Compassion and empathy are vital as strategies for achieving anything of value in the future; they also constitute of and in themselves the reason why the future is worthwhile. The question is, Can you ever do anything to influence someone’s level of empathy and compassion? I’m really not sure.

lanier
Image courtesy of Jaron Lanier

One of the interesting things about Buddhism is the notion that certain types of practice, which are on the face of them value neutral, can actually lead to the development of compassion. On a social level, it seems that media technologies, with their McLuhanesque properties, might very well be our collective “practice.”

What’s interesting about virtual reality, in this respect, is that it forces one to have a different sense of one’s place in an environment. For instance, when you watch a movie, the camera is like an ego, in that you’re always looking from an imposed perspective. When you’re in virtual reality, however, the only thing that identifies you as being in a particular part of the world is that your sensory motor loop is attached to that part of the world. So if the world happens to be set up so that your eyelids control the doors, then the doors feel like part of your body. In VR there’s a flexible definition of what your body is and what part of the world it isn’t. So if cameras are a metaphor for the ego, then virtual reality would seem to be something that suggests a pervasive kind of identity. You can’t suddenly turn into a bird in reality, for example, but in VR you can. What a person looks like from the outside in VR is a wave of creative change.

Our minds are potentially fully fluid, but we often think of them as not fluid because our bodies are not. What one would hope is that realizing how truly fluid everyone is would make it a little harder to have firm ideas about one’s enemies.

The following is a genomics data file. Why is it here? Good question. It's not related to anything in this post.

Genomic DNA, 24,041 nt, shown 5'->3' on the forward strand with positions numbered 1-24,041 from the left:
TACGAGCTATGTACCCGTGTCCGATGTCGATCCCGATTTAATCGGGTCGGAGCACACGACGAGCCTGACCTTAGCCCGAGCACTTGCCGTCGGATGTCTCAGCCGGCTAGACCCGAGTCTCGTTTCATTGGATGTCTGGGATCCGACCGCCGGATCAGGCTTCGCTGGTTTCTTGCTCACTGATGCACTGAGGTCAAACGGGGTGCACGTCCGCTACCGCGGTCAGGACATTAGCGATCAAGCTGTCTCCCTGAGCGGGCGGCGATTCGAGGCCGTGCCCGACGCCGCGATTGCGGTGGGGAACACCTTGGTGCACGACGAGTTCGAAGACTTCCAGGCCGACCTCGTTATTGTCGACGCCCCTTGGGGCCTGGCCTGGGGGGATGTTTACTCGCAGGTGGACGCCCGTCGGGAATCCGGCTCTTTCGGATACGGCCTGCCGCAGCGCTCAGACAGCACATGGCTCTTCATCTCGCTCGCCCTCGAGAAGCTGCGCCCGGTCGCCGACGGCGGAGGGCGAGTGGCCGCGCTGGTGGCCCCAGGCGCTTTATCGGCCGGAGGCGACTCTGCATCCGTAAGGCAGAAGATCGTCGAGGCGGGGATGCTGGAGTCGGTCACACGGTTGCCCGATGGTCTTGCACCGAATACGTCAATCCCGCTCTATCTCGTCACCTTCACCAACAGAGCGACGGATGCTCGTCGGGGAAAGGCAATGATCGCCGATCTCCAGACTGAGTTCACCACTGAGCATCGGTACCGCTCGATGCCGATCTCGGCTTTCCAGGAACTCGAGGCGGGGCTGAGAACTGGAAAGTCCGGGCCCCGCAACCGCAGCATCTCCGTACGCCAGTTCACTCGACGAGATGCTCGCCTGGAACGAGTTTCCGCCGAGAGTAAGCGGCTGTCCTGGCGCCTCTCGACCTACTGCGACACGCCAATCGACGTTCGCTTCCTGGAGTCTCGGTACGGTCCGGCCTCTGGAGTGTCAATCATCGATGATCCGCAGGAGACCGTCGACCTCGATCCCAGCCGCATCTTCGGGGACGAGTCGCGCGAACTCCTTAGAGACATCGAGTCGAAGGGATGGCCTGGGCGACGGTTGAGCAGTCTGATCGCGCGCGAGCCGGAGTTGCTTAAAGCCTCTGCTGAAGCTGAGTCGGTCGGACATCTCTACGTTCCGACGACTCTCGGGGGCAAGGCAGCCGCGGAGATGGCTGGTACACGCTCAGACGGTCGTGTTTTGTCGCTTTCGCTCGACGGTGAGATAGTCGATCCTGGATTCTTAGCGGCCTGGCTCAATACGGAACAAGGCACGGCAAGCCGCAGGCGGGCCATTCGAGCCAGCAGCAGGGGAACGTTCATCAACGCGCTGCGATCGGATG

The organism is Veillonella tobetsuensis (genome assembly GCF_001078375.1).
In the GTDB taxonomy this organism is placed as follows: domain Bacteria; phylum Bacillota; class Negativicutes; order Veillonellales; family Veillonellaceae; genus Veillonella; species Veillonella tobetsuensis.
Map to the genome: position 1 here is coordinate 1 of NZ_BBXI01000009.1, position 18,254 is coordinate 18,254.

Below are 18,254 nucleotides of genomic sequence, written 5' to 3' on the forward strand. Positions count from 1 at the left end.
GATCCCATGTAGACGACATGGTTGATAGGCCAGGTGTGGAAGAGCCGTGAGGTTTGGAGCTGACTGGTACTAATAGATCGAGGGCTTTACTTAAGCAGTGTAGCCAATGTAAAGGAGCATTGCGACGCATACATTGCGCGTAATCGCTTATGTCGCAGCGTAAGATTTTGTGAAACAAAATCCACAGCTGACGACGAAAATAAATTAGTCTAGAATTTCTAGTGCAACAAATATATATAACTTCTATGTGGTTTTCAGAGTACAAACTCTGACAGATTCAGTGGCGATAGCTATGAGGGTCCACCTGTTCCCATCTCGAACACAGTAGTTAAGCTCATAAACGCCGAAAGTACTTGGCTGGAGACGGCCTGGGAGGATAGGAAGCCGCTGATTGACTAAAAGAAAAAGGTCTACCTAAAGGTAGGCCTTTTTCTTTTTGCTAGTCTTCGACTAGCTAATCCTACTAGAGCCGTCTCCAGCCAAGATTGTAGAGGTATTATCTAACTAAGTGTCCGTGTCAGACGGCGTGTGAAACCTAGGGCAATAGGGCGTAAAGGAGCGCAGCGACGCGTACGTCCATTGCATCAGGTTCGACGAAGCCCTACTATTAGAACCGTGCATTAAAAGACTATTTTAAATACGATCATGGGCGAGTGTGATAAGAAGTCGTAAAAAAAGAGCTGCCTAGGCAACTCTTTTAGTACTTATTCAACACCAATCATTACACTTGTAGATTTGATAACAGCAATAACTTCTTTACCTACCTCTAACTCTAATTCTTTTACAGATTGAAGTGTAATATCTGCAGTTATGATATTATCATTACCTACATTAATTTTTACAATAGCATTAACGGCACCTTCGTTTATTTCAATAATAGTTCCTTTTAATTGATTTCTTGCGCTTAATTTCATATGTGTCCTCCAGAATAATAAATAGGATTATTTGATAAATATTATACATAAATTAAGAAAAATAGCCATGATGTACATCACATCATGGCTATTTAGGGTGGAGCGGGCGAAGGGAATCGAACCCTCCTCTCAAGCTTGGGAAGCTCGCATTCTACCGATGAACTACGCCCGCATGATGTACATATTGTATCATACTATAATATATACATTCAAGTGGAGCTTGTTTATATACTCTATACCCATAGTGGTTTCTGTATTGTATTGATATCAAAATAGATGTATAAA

The experience of virtual reality forces you to notice your own experience of consciousness. In the physical world there’s a fuzzy boundary between the hypothetical objective environment and your way of interpreting it, but in VR the world that is presented to you is entirely a human artifact. By noticing the sharp-edged boundary of the objective world in VR, you also notice that there is something on the near side of that boundary.

Noticing consciousness is not as trivial a task as you might suppose. In fact, many people in computer science would argue that consciousness does not exist. The only reason to ever bring consciousness in as a consideration is because you experience it; it is otherwise superfluous. But once it’s experienced, you can’t throw it out, any more than a physicist could simplify his job by throwing out one of the forces of nature in order to have a unified theory. So in a sense, VR might serve as a prequel to Buddhism, exposing what must be lost.

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